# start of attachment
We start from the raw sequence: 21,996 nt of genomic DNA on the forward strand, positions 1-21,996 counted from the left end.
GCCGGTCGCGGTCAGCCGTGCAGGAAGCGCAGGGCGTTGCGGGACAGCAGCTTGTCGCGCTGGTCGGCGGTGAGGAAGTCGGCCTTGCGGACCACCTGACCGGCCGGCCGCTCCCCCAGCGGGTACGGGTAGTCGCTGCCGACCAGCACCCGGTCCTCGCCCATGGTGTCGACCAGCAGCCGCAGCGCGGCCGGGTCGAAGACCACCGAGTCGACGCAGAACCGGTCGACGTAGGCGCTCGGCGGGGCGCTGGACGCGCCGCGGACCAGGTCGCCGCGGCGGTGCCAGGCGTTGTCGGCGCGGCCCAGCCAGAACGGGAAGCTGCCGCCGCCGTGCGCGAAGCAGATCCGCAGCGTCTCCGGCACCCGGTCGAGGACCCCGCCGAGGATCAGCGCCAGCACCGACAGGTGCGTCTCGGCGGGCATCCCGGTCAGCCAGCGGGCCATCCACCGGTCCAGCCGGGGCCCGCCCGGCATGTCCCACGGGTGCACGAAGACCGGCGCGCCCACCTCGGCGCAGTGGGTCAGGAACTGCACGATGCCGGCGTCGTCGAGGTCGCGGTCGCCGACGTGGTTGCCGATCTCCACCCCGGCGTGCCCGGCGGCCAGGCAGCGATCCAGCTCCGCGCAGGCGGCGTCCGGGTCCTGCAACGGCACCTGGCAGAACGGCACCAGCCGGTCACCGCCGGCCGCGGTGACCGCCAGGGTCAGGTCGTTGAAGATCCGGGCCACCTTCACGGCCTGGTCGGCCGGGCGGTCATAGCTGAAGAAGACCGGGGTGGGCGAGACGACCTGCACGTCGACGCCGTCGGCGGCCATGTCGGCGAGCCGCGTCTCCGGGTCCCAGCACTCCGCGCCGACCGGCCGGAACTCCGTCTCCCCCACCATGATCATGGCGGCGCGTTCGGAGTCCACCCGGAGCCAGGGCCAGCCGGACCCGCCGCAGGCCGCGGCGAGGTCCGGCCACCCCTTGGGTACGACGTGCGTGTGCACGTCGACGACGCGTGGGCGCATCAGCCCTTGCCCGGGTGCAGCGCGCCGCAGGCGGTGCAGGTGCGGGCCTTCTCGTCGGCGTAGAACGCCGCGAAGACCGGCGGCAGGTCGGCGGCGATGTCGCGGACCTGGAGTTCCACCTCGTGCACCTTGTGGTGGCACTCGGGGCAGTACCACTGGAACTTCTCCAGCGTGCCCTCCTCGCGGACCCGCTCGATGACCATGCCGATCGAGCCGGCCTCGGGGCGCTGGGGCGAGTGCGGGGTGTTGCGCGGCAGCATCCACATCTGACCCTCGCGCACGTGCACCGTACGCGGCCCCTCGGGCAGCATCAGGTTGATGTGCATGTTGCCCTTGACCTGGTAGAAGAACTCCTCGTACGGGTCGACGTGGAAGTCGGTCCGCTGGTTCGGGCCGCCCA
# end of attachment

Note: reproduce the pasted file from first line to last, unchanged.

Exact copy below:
We start from the raw sequence: 21,996 nt of genomic DNA on the forward strand, positions 1-21,996 counted from the left end.
GCCGGTCGCGGTCAGCCGTGCAGGAAGCGCAGGGCGTTGCGGGACAGCAGCTTGTCGCGCTGGTCGGCGGTGAGGAAGTCGGCCTTGCGGACCACCTGACCGGCCGGCCGCTCCCCCAGCGGGTACGGGTAGTCGCTGCCGACCAGCACCCGGTCCTCGCCCATGGTGTCGACCAGCAGCCGCAGCGCGGCCGGGTCGAAGACCACCGAGTCGACGCAGAACCGGTCGACGTAGGCGCTCGGCGGGGCGCTGGACGCGCCGCGGACCAGGTCGCCGCGGCGGTGCCAGGCGTTGTCGGCGCGGCCCAGCCAGAACGGGAAGCTGCCGCCGCCGTGCGCGAAGCAGATCCGCAGCGTCTCCGGCACCCGGTCGAGGACCCCGCCGAGGATCAGCGCCAGCACCGACAGGTGCGTCTCGGCGGGCATCCCGGTCAGCCAGCGGGCCATCCACCGGTCCAGCCGGGGCCCGCCCGGCATGTCCCACGGGTGCACGAAGACCGGCGCGCCCACCTCGGCGCAGTGGGTCAGGAACTGCACGATGCCGGCGTCGTCGAGGTCGCGGTCGCCGACGTGGTTGCCGATCTCCACCCCGGCGTGCCCGGCGGCCAGGCAGCGATCCAGCTCCGCGCAGGCGGCGTCCGGGTCCTGCAACGGCACCTGGCAGAACGGCACCAGCCGGTCACCGCCGGCCGCGGTGACCGCCAGGGTCAGGTCGTTGAAGATCCGGGCCACCTTCACGGCCTGGTCGGCCGGGCGGTCATAGCTGAAGAAGACCGGGGTGGGCGAGACGACCTGCACGTCGACGCCGTCGGCGGCCATGTCGGCGAGCCGCGTCTCCGGGTCCCAGCACTCCGCGCCGACCGGCCGGAACTCCGTCTCCCCCACCATGATCATGGCGGCGCGTTCGGAGTCCACCCGGAGCCAGGGCCAGCCGGACCCGCCGCAGGCCGCGGCGAGGTCCGGCCACCCCTTGGGTACGACGTGCGTGTGCACGTCGACGACGCGTGGGCGCATCAGCCCTTGCCCGGGTGCAGCGCGCCGCAGGCGGTGCAGGTGCGGGCCTTCTCGTCGGCGTAGAACGCCGCGAAGACCGGCGGCAGGTCGGCGGCGATGTCGCGGACCTGGAGTTCCACCTCGTGCACCTTGTGGTGGCACTCGGGGCAGTACCACTGGAACTTCTCCAGCGTGCCCTCCTCGCGGACCCGCTCGATGACCATGCCGATCGAGCCGGCCTCGGGGCGCTGGGGCGAGTGCGGGGTGTTGCGCGGCAGCATCCACATCTGACCCTCGCGCACGTGCACCGTACGCGGCCCCTCGGGCAGCATCAGGTTGATGTGCATGTTGCCCTTGACCTGGTAGAAGAACTCCTCGTACGGGTCGACGTGGAAGTCGGTCCGCTGGTTCGGGCCGCCCA